How do you structure the diet to build muscle without getting fat, or lose bodyfat while gaining or maintaining muscle? There are plenty of strategies available that seek to address these goals, but so far the reviews have been mixed. Unfortunately there's no cookie-cutter, one-size-fits-all approach that works for every metabolism.

The good news is that all effective dieting strategies have one thing in common: they make the best use of insulin.

Insulin is a potent inducer of amino acid uptake and protein synthesis, making it the most "anabolic" hormone in the body. But insulin also has a darker side, as a potent inducer of fat storage.

First Law of Thermodynamics

The first law of thermodynamics states that, "The energy within a closed system remains constant." This means that energy can be transformed (changed to one form or another) but can't be created or destroyed. To lose weight, you need to take in less energy than you burn. To gain weight, you need to take in more energy than you burn. Eat too much and you'll get fat, no matter where the calories are coming from.

It's that simple. There's no "magic" combination of macronutrients, micronutrients, meal timing, supplements, or even drugs to get around this. If you're the type that needs someone or something to blame, start with evolution, the universe, or the GOP.

However, a calorie is not just a calorie in the long run. Different macronutrients produce different long-term effects hormonally and metabolically.

Nutrient Partitioning: Macronutrients Matter

While we can't alter the laws of the universe, we do have some say how energy from the food we eat is used. Nutrient partitioning determines what the body does with energy from the diet. Calories are either burned and used for immediate energy or stored for future considerations. Given our druthers, all our extra energy would be used to fuel new muscle growth and build up muscle glycogen stores, not stored as bodyfat. After all, as athletes, we want to be lean, muscular, and full, not fat and flat.

However, unlike the first law of thermodynamics, macronutrients matter for nutrient partitioning. So how do we maximize muscle glycogen stores and minimize bodyfat, while gaining or maintaining muscle?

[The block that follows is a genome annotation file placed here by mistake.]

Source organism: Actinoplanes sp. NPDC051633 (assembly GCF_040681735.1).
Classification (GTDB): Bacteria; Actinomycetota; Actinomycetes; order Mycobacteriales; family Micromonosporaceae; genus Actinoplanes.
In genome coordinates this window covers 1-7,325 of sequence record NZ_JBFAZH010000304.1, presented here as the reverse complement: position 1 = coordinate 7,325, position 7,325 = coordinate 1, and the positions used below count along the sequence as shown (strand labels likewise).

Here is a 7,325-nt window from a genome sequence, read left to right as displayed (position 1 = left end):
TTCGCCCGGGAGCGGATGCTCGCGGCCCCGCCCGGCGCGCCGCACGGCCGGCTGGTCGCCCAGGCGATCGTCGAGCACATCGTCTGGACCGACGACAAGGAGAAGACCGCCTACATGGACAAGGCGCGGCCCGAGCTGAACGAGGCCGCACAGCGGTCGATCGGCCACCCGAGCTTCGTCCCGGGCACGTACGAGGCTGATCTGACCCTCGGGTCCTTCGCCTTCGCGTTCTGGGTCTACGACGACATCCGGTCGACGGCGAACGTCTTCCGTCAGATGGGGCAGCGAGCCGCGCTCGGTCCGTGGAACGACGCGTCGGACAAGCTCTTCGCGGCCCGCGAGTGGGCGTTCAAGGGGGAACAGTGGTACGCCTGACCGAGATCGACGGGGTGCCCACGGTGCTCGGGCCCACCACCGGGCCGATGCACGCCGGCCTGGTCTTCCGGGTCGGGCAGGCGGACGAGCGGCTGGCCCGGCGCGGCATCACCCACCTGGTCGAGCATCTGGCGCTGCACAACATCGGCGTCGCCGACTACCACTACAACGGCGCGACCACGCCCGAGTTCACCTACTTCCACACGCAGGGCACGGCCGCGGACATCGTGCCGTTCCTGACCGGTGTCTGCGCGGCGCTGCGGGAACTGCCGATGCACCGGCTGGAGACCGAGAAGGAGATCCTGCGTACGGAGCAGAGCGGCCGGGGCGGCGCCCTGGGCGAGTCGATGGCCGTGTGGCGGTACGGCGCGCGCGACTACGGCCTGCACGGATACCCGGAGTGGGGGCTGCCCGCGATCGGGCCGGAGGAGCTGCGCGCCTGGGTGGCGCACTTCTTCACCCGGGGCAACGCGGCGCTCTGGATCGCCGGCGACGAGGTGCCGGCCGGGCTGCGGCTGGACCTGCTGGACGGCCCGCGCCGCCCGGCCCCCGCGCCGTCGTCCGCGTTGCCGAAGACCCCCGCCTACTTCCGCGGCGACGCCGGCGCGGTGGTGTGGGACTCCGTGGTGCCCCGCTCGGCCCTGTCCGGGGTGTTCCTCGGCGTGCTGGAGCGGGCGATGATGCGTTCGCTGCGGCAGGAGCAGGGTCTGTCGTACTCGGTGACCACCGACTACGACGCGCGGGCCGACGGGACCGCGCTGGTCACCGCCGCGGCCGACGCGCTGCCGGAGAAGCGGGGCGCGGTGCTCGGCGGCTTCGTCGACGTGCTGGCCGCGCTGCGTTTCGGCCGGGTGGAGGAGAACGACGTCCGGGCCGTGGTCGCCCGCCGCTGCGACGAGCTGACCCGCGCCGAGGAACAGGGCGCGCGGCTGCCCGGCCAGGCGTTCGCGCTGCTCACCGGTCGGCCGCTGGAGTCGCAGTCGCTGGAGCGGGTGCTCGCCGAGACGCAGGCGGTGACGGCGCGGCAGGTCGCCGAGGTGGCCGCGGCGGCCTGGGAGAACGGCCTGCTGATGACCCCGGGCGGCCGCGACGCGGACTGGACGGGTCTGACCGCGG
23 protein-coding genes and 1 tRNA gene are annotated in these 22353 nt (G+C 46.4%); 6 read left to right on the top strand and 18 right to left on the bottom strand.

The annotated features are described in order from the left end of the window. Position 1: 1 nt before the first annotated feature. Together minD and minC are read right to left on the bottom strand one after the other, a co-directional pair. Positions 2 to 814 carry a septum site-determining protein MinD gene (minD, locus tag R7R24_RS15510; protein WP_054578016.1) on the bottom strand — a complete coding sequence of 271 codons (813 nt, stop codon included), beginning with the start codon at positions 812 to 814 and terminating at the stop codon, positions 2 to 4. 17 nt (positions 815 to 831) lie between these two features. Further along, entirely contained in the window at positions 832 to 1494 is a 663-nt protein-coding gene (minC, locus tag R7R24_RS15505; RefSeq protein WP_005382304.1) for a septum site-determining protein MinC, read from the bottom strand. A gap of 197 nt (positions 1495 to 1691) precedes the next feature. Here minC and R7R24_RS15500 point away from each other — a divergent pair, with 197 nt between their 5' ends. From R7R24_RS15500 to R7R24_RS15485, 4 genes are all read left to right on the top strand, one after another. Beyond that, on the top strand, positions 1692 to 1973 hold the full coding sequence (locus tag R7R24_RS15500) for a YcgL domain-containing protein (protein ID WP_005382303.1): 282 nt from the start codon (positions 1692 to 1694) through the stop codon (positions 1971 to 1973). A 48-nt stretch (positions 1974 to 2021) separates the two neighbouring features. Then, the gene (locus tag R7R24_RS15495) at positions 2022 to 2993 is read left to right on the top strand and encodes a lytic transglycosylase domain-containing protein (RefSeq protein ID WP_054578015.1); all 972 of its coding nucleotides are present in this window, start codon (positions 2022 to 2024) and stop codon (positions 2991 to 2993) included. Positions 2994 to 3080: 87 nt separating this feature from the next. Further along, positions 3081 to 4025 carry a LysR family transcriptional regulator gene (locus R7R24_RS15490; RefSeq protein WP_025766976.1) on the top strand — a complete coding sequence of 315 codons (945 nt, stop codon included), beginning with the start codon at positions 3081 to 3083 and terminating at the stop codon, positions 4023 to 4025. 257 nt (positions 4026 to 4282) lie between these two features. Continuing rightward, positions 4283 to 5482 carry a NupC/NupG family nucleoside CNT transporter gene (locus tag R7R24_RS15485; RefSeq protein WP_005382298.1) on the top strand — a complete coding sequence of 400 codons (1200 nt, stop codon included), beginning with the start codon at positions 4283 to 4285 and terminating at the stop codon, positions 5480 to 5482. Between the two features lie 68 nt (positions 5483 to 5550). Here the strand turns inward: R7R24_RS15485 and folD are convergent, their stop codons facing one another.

Nutrient partitioning is regulated by many tissues, a coordinated action of the liver, gut, brain/CNS, adipose tissue, and muscles, along with a symphony of hormones, secondary messengers, and ion channels. Scientists aren't even sure exactly how it all works. Nutrient partitioning becomes dysfunctional in the obese and diabetics, who also happen to be insulin resistant. This isn't a coincidence; insulin plays a huge role in nutrient partitioning. The more insulin "sensitive" you are, the better nutrients are partitioned in your favor.

Crash Course in Insulin Signaling

  • All dietary carbohydrates are broken down into glucose in the small intestine, which is then absorbed into the blood stream. This will either be used as an immediate energy source for ATP synthesis or will be stored, as directed by insulin.
  • Glucose is stored as glycogen in the liver and muscle tissue, or is converted to triglyceride and stored as body fat.

Obviously we want to maximize muscle glycogen storage and protein synthesis in muscle tissue while minimizing fat gain. Yet the popular belief that carb intake above a certain point "spills" into fat cells is not correct. Insulin isn't selective. It constantly stimulates fat cells to take up glucose where it's converted to glycerol or fatty acids, both of which are required to form triglycerides which are stored as body fat.

This means that we're always storing bodyfat after a meal, although this isn't as bad as it sounds. Under normal conditions muscle accounts for 85-90% of insulin-stimulated glucose disposal, while fat only accounts for 5-15%.

Figure 1

But eat too many carbs (or the wrong kind), and things can change. Glucose will only be deposited into muscle and liver tissue until glycogen stores are full, the rest of this excess energy will be turned into fatty acids and stored as triglycerides in adipose tissue.